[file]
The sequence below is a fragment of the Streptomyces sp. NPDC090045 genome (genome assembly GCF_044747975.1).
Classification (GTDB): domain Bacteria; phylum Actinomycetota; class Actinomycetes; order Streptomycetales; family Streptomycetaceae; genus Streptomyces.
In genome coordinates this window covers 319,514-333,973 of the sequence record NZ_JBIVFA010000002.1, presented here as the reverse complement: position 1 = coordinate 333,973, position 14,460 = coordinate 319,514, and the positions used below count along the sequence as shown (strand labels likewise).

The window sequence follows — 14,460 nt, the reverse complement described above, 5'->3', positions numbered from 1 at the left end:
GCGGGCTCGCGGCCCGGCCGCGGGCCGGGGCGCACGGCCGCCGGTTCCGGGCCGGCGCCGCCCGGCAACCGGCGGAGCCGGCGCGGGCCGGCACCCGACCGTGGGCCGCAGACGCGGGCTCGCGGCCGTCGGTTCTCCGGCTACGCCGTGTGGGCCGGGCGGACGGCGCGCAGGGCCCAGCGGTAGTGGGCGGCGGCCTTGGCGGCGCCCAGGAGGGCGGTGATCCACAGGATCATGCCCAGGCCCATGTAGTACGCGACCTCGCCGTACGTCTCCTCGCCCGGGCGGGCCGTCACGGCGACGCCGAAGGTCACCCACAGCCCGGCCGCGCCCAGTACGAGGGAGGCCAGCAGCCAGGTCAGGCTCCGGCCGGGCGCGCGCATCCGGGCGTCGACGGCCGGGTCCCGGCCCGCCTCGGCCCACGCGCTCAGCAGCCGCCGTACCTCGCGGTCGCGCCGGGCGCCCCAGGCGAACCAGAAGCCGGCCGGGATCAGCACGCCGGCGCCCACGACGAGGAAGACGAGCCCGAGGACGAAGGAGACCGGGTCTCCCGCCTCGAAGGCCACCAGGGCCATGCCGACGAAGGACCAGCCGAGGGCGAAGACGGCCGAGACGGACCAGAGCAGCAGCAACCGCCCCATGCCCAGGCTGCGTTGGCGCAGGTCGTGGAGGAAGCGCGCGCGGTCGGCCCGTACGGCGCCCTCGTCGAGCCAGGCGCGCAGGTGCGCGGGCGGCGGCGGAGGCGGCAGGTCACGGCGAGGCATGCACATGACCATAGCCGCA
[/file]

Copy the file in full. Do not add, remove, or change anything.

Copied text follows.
The sequence below is a fragment of the Streptomyces sp. NPDC090045 genome (genome assembly GCF_044747975.1).
Classification (GTDB): domain Bacteria; phylum Actinomycetota; class Actinomycetes; order Streptomycetales; family Streptomycetaceae; genus Streptomyces.
In genome coordinates this window covers 319,514-333,973 of the sequence record NZ_JBIVFA010000002.1, presented here as the reverse complement: position 1 = coordinate 333,973, position 14,460 = coordinate 319,514, and the positions used below count along the sequence as shown (strand labels likewise).

The window sequence follows — 14,460 nt, the reverse complement described above, 5'->3', positions numbered from 1 at the left end:
GCGGGCTCGCGGCCCGGCCGCGGGCCGGGGCGCACGGCCGCCGGTTCCGGGCCGGCGCCGCCCGGCAACCGGCGGAGCCGGCGCGGGCCGGCACCCGACCGTGGGCCGCAGACGCGGGCTCGCGGCCGTCGGTTCTCCGGCTACGCCGTGTGGGCCGGGCGGACGGCGCGCAGGGCCCAGCGGTAGTGGGCGGCGGCCTTGGCGGCGCCCAGGAGGGCGGTGATCCACAGGATCATGCCCAGGCCCATGTAGTACGCGACCTCGCCGTACGTCTCCTCGCCCGGGCGGGCCGTCACGGCGACGCCGAAGGTCACCCACAGCCCGGCCGCGCCCAGTACGAGGGAGGCCAGCAGCCAGGTCAGGCTCCGGCCGGGCGCGCGCATCCGGGCGTCGACGGCCGGGTCCCGGCCCGCCTCGGCCCACGCGCTCAGCAGCCGCCGTACCTCGCGGTCGCGCCGGGCGCCCCAGGCGAACCAGAAGCCGGCCGGGATCAGCACGCCGGCGCCCACGACGAGGAAGACGAGCCCGAGGACGAAGGAGACCGGGTCTCCCGCCTCGAAGGCCACCAGGGCCATGCCGACGAAGGACCAGCCGAGGGCGAAGACGGCCGAGACGGACCAGAGCAGCAGCAACCGCCCCATGCCCAGGCTGCGTTGGCGCAGGTCGTGGAGGAAGCGCGCGCGGTCGGCCCGTACGGCGCCCTCGTCGAGCCAGGCGCGCAGGTGCGCGGGCGGCGGCGGAGGCGGCAGGTCACGGCGAGGCATGCACATGACCATAGCCGCA